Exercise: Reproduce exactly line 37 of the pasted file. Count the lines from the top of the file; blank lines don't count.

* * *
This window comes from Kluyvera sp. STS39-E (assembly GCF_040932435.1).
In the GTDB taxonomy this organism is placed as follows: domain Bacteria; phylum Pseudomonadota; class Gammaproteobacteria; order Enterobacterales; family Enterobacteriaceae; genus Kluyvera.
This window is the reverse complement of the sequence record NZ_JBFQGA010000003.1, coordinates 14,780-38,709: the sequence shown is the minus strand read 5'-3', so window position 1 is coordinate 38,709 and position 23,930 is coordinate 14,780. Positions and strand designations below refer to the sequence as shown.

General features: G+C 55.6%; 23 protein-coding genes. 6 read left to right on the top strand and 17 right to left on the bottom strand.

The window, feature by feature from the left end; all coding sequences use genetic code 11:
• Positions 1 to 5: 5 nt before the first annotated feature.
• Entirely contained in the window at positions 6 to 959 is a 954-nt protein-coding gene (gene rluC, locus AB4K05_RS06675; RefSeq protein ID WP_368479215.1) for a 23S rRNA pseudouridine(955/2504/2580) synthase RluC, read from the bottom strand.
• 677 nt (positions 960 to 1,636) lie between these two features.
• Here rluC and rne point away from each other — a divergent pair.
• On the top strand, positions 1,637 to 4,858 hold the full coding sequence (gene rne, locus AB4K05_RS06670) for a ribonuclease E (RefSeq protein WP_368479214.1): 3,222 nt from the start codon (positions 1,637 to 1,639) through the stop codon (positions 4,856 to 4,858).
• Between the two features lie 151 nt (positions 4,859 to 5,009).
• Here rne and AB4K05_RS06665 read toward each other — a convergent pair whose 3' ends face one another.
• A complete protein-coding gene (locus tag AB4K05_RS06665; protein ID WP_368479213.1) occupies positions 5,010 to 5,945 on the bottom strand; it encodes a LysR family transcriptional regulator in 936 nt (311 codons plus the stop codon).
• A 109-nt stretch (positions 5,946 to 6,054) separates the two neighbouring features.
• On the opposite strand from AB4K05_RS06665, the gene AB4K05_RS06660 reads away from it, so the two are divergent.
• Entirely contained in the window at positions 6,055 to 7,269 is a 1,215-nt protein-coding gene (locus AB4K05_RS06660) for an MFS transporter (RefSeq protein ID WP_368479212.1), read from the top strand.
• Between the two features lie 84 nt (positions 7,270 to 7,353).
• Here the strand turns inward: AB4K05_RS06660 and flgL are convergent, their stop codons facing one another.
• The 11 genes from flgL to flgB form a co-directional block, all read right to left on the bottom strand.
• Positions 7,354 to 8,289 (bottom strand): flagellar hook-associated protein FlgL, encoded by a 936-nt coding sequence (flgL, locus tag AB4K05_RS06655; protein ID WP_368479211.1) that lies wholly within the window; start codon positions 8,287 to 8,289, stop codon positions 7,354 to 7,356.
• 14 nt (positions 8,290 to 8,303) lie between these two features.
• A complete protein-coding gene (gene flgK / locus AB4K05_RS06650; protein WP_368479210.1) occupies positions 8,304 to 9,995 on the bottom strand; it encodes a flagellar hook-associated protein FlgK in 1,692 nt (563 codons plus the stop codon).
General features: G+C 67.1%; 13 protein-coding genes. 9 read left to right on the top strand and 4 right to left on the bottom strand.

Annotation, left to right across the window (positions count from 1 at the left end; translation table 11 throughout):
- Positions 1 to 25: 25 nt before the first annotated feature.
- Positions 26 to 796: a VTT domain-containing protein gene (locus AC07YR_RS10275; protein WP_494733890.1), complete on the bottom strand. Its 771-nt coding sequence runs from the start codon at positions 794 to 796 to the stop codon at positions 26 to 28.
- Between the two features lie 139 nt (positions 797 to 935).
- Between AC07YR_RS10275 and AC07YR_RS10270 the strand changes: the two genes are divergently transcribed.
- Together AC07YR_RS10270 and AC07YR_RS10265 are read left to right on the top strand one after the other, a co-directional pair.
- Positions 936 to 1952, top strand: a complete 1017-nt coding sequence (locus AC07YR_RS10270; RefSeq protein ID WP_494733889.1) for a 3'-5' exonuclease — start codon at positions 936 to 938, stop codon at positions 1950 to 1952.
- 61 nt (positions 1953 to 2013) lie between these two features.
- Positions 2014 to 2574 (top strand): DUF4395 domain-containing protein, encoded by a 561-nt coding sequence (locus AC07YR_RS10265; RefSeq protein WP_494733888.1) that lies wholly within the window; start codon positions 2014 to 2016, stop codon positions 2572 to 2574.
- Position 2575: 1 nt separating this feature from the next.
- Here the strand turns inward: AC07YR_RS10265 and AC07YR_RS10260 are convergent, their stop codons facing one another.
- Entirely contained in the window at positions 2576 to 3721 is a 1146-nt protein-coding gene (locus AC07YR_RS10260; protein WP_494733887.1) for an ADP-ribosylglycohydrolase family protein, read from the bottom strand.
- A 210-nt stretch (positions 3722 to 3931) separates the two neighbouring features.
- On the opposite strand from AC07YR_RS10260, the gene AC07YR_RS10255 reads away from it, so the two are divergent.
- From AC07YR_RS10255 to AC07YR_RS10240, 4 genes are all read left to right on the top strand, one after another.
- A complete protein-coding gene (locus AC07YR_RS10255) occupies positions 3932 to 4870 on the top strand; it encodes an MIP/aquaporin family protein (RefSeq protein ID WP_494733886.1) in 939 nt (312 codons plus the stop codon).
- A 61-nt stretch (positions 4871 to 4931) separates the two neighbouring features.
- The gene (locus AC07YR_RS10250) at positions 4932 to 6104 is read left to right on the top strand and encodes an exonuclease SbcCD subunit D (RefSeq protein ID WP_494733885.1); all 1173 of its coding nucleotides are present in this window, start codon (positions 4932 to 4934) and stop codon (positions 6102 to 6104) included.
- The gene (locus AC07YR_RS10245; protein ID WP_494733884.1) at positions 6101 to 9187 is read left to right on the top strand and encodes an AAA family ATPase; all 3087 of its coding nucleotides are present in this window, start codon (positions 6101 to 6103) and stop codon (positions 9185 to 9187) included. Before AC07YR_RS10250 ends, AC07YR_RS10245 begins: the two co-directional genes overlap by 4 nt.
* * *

- On the opposite strand from AC07YR_RS10260, the gene AC07YR_RS10255 reads away from it, so the two are divergent.